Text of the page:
You can avoid fluoride by eating organic food, and choosing natural toothpastes and dental products.
Is Fluoride Added to Drinking Water Around the World?
No. In fact, it is banned in most countries. Only 11 countries in the world fluoridate more than 50 percent of their public water supply, while 97 percent of Western Europe has rejected water fluoridation. When Germany and Finland stopped adding fluoride to their drinking water, rates for dental decay either remained the same or declined.9
How Do I Minimize My Intake Of Fluoride?
Standard filters, unfortunately, do not remove fluoride from water. If you live in a municipality that adds fluoride, consider a reverse osmosis system or buying bottled water without added fluoride. Do not buy juice made from concentrate as almost all production companies use fluoridated water. This goes for sodas as well.
Tooth decay does not occur because you are not ingesting enough fluoride. It happens when sugar is metabolized by bacteria, producing a sugar that attacks your enamel, and allows the bacteria to get into the dentin and create damage and decay. Therefore, the best thing you can do for your family’s teeth is to minimize your processed sugar intake and eat a healthy, organic diet, and clean, mineral-rich water.
Robyn Openshaw, MSW, is the bestselling author of The Green Smoothies Diet, 12 Steps to Whole Foods, and 2017’s #1 Amazon Bestseller and USA Today Bestseller, Vibe.
This article was reviewed and approved by Dr. Michelle Jorgensen, DDS, FAGD, TNC, and dental advisor for GreenSmoothieGirl.com. The information included here is not a replacement for professional diagnosis or treatment; please consult a holistic dental professional.
- Water Fluoridation Data & Statistics. Community Water Fluoridation. Centers for Disease Control and Prevention. https://www.cdc.gov/fluoridation/statistics/index.htm
- Healthy People 2020. Office of Disease Prevention and Health Promotion. https://www.healthypeople.gov/2020/About-Healthy-People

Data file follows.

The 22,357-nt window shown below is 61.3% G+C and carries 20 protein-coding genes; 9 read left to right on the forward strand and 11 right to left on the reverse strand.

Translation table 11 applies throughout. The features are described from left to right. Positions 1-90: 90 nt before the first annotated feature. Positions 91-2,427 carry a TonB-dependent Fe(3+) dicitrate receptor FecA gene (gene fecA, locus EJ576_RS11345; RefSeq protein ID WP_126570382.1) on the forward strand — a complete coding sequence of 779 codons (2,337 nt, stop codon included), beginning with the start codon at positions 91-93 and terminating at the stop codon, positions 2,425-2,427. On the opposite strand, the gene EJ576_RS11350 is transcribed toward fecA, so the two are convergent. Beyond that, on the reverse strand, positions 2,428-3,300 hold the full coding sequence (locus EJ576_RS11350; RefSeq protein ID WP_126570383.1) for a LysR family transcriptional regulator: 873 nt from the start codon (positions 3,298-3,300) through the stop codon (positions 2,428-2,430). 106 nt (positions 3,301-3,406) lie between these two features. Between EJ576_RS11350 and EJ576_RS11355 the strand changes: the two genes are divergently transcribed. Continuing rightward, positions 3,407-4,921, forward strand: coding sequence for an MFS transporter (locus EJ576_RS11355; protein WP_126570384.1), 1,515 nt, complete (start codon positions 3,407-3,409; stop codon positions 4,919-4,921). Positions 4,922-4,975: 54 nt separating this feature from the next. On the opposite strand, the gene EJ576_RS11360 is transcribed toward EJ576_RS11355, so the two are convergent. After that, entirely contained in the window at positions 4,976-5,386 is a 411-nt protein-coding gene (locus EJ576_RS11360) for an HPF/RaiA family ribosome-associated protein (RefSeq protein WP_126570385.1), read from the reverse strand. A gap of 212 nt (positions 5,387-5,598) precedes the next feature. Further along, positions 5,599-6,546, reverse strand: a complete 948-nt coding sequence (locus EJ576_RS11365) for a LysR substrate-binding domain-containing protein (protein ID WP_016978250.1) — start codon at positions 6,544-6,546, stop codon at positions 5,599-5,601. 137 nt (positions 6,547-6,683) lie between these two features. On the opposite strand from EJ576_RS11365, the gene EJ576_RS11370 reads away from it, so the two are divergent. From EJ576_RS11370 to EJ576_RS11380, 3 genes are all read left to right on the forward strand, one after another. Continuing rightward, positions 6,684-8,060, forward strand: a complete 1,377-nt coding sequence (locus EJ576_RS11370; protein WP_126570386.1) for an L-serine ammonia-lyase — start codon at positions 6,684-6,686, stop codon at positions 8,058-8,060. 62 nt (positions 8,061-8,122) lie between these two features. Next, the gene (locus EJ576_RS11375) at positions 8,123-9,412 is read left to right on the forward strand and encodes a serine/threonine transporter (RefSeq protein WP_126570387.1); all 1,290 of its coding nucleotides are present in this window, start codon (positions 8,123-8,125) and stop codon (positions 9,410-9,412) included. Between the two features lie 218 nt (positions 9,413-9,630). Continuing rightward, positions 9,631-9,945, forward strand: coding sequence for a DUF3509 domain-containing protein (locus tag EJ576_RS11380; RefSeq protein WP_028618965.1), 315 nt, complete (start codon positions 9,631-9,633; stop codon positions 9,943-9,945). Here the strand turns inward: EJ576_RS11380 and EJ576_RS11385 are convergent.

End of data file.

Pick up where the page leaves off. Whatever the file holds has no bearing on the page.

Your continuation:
- Hirzy, William Dr. Dr. William Hirzy & EPA Union on Fluoridation. Fluoride Alert.
- Breiner, Mark A DDS. Whole-Body Dentistry. Quantum Health Press. 2011.
- Main, Douglas. Fluoridation May Not Prevent Cavities, Scientific Review Shows. Newsweek. 06/2015. http://www.newsweek.com/fluoridation-may-not-prevent-cavities-huge-study-shows-348251
- Grandjean, Phillippe et al. Neurobehavioural effects of developmental toxicity. The Lancet. 02/2014. http://www.thelancet.com/pdfs/journals/laneur/PIIS1474442213702783.pdf
- Beltran, Aguilar Prevalence and Severity of Dental Fluorosis in the United States. NCHS Data Brief. 11/2010.
Nordqvist, Christian. Fluoride: Uses, Effects and Controversies. Medical News Today. 01/2016.
- Albright, JA. The effect of fluoride on the mechanical properties on bone. Transactions of the Annual Meeting of the Orthopedics Research Society. 1978.
- Cancer. Fluoride Alert. http://fluoridealert.org/issues/health/cancer/
- Main, Douglas. Water Fluoridation May Increase Risk of Underactive Thyroid Disorder. Newsweek. 02/2015/ http://www.newsweek.com/water-fluoridation-may-increase-risk-underactive-thyroid-disorder-309173
- Gupta, Amit Raj.Toxic effect of sodium fluoride on hydroxyproline level and expression of collagen-1 gene in rat bone and its amelioration by Tamrindus indicaL. fruit pulp extract. Interdisciplinary Toxicology. 03/2016. https://www.ncbi.nlm.nih.gov/pmc/articles/PMC5458109/
- Bassin, Elise Beth. Association Between Fluoride in Drinking Water During Growth and Development and the Incidence of Osteosarcoma for Children and Adolescents. Harvard School of Dental Medicine. 04/2001. http://www.fluoridealert.org/wp-content/uploads/bassin-2001.pdf
- Countries that Fluoridate Their Water. Fluoride Action Network. 08/2012. http://fluoridealert.org/content/bfs-2012/